Teaching & Learning


UCL Research Supervisors’ good practice recognised in pilot programme

30 July 2019

UCL was invited to participate in a pilot programme launched by the UK Council for Graduate Education (UKCGE) to recognise and celebrate good practice in research supervision.

Staff member and student sat at computer

Four supervisors volunteered to take part from three faculties:

  • Faculty of Medical Sciences
  • Faculty of Brain Sciences
  • UCL Institute of Education

Content for application

The four participants each wrote an extended reflective statement on their supervisory experience and practice, focusing on all areas of the role:

  • recruitment of candidates
  • co-supervision
  • encouraging students to write
  • supporting candidates’ personal and professional development
  • preparing them for examination

Commended for commitment for research supervision 

All applications were successfully assessed by the review panel and participants are able to use the title “UKCGE Recognised Research Supervisor” as evidence of having achieved recognition.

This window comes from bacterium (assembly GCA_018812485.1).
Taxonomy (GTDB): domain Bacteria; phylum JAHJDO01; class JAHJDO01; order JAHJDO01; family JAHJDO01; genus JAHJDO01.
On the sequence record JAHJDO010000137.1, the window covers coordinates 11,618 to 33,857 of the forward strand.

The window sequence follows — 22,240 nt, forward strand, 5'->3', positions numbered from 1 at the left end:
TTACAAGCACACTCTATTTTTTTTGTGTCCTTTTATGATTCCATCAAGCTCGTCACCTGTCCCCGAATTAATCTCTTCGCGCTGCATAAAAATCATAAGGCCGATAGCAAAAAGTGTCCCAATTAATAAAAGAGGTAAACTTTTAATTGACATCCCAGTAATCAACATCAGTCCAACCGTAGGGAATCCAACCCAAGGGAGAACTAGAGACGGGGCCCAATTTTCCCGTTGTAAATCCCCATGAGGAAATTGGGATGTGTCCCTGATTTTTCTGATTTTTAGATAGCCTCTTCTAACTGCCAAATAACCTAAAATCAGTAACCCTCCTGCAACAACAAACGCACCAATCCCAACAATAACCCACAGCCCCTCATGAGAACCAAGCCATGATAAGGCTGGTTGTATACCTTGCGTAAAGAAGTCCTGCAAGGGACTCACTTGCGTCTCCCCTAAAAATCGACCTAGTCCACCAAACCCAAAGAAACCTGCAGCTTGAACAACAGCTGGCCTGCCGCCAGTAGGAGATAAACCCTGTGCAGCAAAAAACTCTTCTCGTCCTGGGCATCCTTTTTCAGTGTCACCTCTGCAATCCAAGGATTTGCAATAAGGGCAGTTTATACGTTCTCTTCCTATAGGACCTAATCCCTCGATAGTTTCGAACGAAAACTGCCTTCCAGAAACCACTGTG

The applicants were commended for the commitment and enthusiasm they demonstrate for the role.

Feedback from participants 

'The exercise really got me thinking about best practice and immediately taking some action too, so it has been overall very positive.’ '
It did make me reflect and I have already implemented some supervisory changes in response to completing this.’ 

Roll out of programme 

Following an evaluation of the pilot and a public consultation, UKCGE will formally launch the programme in October. It is their ambition that, ‘in addition to enabling supervisors to demonstrate their ability to colleagues and candidates, the criteria underpinning the programme will create a benchmark that becomes the standard for effective supervisory practice the programme’ (Dr Gill Houston, Chair of the UK Council for Graduate Education).

Of UCL’s participation in the pilot, Dr Alex Standen, Associate Director, Early Career Academic and Research Supervisor Development at UCL’s Arena Centre for Research-based Education, said:

““As a research-intensive institution with over 6,000 PhD students, we were delighted to be invited to take part in the pilot and explore with UKCGE how supervisory practice can be recognised and celebrated at UCL. We have recently enhanced the training and development we offer to new supervisors and the Recognition Programme will offer a way for supervisors to continue their professional development by reflecting on their experience and having their achievements recognised.’